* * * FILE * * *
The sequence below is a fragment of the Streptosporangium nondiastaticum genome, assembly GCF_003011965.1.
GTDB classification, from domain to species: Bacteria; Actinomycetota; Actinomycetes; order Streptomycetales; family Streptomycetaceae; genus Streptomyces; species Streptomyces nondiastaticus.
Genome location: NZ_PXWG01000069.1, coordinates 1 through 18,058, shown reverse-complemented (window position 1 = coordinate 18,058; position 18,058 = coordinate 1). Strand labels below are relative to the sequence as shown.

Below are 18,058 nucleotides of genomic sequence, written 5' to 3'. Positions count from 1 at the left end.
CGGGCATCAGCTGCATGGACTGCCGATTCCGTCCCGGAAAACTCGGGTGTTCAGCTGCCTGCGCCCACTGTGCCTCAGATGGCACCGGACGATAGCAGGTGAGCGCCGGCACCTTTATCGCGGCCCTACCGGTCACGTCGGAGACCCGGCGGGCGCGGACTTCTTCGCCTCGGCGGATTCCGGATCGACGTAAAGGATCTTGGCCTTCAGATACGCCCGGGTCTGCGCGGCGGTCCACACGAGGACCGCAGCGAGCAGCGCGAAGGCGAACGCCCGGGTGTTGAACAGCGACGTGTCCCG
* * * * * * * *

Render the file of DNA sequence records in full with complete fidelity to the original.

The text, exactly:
The sequence below is a fragment of the Streptosporangium nondiastaticum genome, assembly GCF_003011965.1.
GTDB classification, from domain to species: Bacteria; Actinomycetota; Actinomycetes; order Streptomycetales; family Streptomycetaceae; genus Streptomyces; species Streptomyces nondiastaticus.
Genome location: NZ_PXWG01000069.1, coordinates 1 through 18,058, shown reverse-complemented (window position 1 = coordinate 18,058; position 18,058 = coordinate 1). Strand labels below are relative to the sequence as shown.

Below are 18,058 nucleotides of genomic sequence, written 5' to 3'. Positions count from 1 at the left end.
CGGGCATCAGCTGCATGGACTGCCGATTCCGTCCCGGAAAACTCGGGTGTTCAGCTGCCTGCGCCCACTGTGCCTCAGATGGCACCGGACGATAGCAGGTGAGCGCCGGCACCTTTATCGCGGCCCTACCGGTCACGTCGGAGACCCGGCGGGCGCGGACTTCTTCGCCTCGGCGGATTCCGGATCGACGTAAAGGATCTTGGCCTTCAGATACGCCCGGGTCTGCGCGGCGGTCCACACGAGGACCGCAGCGAGCAGCGCGAAGGCGAACGCCCGGGTGTTGAACAGCGACGTGTCCCG